I love telling scary stories. So when I found out about a new book written by one of America’s great storytellers, I immediately ordered it. Did I like it?
Prepare to Scare is a book written by storyteller Elizabeth Ellis about telling scary stories. She delves into topics ranging from ‘why tell scary stories’ to ‘how to end a scary story session safely.’ The book includes writing tips and sample story fragments.
I bought the book, I read the book, and in this review, I will tell you about what I liked and what I missed.
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💡 The links to books on this page are affiliate links to Amazon. As an Amazon Associate I earn from qualifying purchases. Whenever you buy something after clicking on such a link, I get a little percentage. This costs you nothing but helps me make this website possible. Thanks!
Prepare to Scare: What I Liked
I liked this book for several reasons.
First, you can feel that the author is a storyteller and a writer. So often, storytellers ramble on when they write. Not in this book. The writing is crisp, clear, and logical.
This book can indeed be called a guide to telling scary stories: it gives all the help you need and answers all the questions.
Second, while Elizabeth Ellis wrote this book, she also sourced a lot of other experienced storytellers. They add to the material throughout the book and give their tips and helpful questions.
Third, as a storyteller myself, I am happy with how the author makes it very clear how important the connection with your listeners is.
I have a lot of experience with telling scary stories to young children. She discusses how you can tell that they are frightened and work with that. Adding how important it is to resolve the story and make sure the evil thing dies at the end. I know from experience that what she writes is true.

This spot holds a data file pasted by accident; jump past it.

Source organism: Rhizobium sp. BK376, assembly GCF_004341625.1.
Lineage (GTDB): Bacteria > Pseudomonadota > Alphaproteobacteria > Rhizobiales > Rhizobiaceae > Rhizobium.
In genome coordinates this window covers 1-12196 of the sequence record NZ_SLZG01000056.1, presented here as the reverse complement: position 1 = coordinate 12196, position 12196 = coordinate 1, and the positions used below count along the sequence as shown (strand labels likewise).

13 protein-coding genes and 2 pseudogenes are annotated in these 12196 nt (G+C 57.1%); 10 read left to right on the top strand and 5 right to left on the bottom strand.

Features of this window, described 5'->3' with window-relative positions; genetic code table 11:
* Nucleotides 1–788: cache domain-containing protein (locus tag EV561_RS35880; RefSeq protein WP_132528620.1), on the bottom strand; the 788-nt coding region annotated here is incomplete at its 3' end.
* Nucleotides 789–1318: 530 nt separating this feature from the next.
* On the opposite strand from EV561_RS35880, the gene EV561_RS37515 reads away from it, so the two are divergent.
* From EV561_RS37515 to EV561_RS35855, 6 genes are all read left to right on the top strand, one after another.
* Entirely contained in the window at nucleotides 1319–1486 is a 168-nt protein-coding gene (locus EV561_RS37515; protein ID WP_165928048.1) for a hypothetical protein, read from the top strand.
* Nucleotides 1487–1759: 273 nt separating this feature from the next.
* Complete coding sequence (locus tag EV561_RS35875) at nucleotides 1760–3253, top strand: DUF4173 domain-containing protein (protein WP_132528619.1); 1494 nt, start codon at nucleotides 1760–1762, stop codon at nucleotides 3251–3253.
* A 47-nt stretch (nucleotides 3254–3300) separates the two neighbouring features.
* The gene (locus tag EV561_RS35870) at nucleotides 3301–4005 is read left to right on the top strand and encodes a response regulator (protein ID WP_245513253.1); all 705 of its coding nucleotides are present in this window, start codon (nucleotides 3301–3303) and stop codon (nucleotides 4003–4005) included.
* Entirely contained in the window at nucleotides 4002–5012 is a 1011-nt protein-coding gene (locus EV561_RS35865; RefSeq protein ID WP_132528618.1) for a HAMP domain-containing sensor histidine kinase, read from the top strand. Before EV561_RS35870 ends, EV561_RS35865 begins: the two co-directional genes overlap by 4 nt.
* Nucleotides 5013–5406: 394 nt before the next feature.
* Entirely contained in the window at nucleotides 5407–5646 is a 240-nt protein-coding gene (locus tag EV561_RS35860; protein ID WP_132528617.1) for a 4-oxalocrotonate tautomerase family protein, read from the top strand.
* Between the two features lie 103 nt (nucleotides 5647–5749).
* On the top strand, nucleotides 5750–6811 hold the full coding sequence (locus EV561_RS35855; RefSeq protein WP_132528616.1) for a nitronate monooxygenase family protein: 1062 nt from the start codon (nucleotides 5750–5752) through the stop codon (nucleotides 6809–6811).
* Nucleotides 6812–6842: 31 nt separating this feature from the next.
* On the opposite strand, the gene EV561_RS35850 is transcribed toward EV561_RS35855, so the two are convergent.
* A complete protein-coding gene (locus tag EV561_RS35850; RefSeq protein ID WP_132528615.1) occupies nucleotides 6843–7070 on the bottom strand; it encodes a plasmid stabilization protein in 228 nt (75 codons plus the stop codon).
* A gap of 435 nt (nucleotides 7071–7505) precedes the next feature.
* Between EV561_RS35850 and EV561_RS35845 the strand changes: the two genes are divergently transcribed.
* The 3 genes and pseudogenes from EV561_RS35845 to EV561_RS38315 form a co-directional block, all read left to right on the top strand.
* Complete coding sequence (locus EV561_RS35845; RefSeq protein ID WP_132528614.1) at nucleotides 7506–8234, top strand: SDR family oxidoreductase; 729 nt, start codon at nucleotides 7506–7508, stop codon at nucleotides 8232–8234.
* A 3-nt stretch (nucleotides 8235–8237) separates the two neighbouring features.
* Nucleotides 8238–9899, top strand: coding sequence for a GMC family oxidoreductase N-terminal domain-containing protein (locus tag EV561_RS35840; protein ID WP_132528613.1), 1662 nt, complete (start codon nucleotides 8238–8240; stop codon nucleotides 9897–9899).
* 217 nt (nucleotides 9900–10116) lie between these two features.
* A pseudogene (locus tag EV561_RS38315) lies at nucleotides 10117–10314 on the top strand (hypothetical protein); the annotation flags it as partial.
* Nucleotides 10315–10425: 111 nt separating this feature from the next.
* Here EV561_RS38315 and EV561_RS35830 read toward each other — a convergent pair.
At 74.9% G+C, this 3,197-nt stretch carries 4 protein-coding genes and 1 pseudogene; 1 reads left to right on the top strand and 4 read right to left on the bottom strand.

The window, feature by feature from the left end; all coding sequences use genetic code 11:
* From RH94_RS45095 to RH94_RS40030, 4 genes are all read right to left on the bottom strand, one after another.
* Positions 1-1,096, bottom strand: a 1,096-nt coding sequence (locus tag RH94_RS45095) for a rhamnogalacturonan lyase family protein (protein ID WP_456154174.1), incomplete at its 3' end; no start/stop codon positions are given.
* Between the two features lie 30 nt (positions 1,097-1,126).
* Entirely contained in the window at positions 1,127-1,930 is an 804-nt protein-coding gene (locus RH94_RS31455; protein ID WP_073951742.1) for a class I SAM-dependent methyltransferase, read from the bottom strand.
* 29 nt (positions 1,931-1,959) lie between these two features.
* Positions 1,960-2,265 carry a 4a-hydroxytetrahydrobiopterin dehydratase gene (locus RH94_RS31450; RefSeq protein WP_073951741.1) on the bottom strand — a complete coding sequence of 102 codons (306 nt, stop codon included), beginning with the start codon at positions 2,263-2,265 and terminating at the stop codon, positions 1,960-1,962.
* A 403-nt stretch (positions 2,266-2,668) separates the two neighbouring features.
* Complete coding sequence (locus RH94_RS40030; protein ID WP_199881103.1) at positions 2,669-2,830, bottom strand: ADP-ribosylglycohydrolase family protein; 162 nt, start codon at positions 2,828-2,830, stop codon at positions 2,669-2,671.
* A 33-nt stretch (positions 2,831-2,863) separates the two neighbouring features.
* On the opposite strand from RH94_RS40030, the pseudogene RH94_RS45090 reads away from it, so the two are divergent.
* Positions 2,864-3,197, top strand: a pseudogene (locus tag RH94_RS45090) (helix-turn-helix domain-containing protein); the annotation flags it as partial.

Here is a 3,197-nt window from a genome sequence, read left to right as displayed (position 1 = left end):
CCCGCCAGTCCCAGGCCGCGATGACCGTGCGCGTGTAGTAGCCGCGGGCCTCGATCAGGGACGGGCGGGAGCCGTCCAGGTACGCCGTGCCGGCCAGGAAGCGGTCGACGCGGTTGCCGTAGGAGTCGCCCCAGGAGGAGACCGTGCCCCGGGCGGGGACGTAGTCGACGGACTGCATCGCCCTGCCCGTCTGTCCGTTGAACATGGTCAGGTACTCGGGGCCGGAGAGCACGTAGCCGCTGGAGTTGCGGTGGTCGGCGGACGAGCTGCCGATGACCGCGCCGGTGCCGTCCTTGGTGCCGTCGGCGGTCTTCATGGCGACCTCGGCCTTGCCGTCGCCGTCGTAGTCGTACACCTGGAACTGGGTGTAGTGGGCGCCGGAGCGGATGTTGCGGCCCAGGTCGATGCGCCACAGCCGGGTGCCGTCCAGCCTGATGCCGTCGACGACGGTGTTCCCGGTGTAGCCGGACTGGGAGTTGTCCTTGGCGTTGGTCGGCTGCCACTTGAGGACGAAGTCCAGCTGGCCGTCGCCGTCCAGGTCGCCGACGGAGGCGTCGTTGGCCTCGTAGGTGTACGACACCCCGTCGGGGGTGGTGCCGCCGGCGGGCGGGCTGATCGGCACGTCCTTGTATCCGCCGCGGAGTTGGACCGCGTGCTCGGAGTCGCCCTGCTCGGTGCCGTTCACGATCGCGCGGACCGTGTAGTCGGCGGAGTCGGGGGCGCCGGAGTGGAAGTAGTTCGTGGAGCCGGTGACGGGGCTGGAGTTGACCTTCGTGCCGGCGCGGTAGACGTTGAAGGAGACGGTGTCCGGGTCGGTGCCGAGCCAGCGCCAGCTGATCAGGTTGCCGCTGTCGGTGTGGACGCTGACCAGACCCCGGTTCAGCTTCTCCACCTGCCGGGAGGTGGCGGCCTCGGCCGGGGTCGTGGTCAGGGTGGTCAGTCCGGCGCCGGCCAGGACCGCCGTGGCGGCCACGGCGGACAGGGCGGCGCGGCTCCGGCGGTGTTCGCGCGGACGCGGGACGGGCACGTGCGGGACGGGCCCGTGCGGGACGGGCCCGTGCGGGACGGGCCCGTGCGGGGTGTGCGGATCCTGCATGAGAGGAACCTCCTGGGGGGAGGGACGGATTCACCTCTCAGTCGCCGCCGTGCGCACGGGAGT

Prepare To Scare: What I Missed
I found this book to be a thorough book on telling scary stories. Therefore, I wholeheartedly can recommend it. It probably will be a classic for many years to come.
What I missed in the book is the connection to the bigger world of scary stories beyond oral storytelling. Creepypastas on YouTube, scary movies and series (Stranger Things), scary games children like to play (Squid Game), etc.
This book is firmly rooted in the world of books, with an amazing bibliography. However, I think it could be even better if it included more information about what you can find online about scary stories. Think websites of stories (americanfolklore.net etc.) and websites of storytellers specializing in scary stories.
That being said, I thoroughly enjoyed this book and am thankful for the author sharing her wealth of knowledge and her connection with other storytellers.
About the author: Storyteller Elizabeth Ellis
Storyteller Elizabeth Ellis has been telling stories since 1978. She has been recognized as one of America’s foremost storytellers by the National Storytelling Network. Besides telling ghost stories/scary stories, she also tells many stories about great women.
While it is great that you can watch videos, nothing beats a live performance. So whenever you get the chance, go and listen to her live! She frequently performs at festivals throughout the USA.
‘Prepare to Scare’ is not he first book she has written. I also read ‘Inviting the Wolf in: Thinking About Difficult Stories’ (link to Amazon), which she co-authored with Loren Niemi. It is a book I will surely read again.
You can find her other books here (link to Amazon).
Final thoughts & Sources
I liked the bibliography included in the book. Where other books include a long list at the end of the book, Elizabeth Ellis has taken the time to include suggested reading throughout the book. Not only that, she explains in a few sentences why each book would be a good read.
My conclusion is that this book is a good buy for everyone who wants to learn how to tell scary stories. It is equally helpful for storytellers who already have some experience and want to go deeper.
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